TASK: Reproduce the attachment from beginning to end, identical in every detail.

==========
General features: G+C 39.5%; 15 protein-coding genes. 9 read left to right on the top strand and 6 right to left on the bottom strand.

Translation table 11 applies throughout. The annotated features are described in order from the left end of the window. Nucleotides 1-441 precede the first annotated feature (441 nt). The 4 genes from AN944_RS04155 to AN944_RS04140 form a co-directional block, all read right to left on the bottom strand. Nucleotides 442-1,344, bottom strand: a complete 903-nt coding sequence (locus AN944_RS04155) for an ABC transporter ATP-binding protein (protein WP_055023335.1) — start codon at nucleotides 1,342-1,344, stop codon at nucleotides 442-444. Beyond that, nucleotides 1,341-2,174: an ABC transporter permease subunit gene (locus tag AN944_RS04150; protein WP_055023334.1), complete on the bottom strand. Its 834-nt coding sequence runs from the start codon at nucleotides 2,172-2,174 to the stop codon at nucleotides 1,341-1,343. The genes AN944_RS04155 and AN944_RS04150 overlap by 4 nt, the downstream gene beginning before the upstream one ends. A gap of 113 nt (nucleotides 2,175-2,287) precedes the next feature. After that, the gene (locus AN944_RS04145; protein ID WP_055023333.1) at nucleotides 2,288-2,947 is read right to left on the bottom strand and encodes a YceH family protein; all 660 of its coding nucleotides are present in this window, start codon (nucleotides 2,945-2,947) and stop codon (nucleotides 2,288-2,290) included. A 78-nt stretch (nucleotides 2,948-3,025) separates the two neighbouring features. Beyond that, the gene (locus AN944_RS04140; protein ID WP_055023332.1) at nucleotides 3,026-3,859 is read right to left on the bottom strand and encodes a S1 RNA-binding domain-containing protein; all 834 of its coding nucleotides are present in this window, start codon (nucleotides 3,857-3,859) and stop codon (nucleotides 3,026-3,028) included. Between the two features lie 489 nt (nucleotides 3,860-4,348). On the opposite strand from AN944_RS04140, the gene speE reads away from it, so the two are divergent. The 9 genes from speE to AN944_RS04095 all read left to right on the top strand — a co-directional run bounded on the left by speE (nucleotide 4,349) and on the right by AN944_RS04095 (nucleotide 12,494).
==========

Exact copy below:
General features: G+C 39.5%; 15 protein-coding genes. 9 read left to right on the top strand and 6 right to left on the bottom strand.

Translation table 11 applies throughout. The annotated features are described in order from the left end of the window. Nucleotides 1-441 precede the first annotated feature (441 nt). The 4 genes from AN944_RS04155 to AN944_RS04140 form a co-directional block, all read right to left on the bottom strand. Nucleotides 442-1,344, bottom strand: a complete 903-nt coding sequence (locus AN944_RS04155) for an ABC transporter ATP-binding protein (protein WP_055023335.1) — start codon at nucleotides 1,342-1,344, stop codon at nucleotides 442-444. Beyond that, nucleotides 1,341-2,174: an ABC transporter permease subunit gene (locus tag AN944_RS04150; protein WP_055023334.1), complete on the bottom strand. Its 834-nt coding sequence runs from the start codon at nucleotides 2,172-2,174 to the stop codon at nucleotides 1,341-1,343. The genes AN944_RS04155 and AN944_RS04150 overlap by 4 nt, the downstream gene beginning before the upstream one ends. A gap of 113 nt (nucleotides 2,175-2,287) precedes the next feature. After that, the gene (locus AN944_RS04145; protein ID WP_055023333.1) at nucleotides 2,288-2,947 is read right to left on the bottom strand and encodes a YceH family protein; all 660 of its coding nucleotides are present in this window, start codon (nucleotides 2,945-2,947) and stop codon (nucleotides 2,288-2,290) included. A 78-nt stretch (nucleotides 2,948-3,025) separates the two neighbouring features. Beyond that, the gene (locus AN944_RS04140; protein ID WP_055023332.1) at nucleotides 3,026-3,859 is read right to left on the bottom strand and encodes a S1 RNA-binding domain-containing protein; all 834 of its coding nucleotides are present in this window, start codon (nucleotides 3,857-3,859) and stop codon (nucleotides 3,026-3,028) included. Between the two features lie 489 nt (nucleotides 3,860-4,348). On the opposite strand from AN944_RS04140, the gene speE reads away from it, so the two are divergent. The 9 genes from speE to AN944_RS04095 all read left to right on the top strand — a co-directional run bounded on the left by speE (nucleotide 4,349) and on the right by AN944_RS04095 (nucleotide 12,494).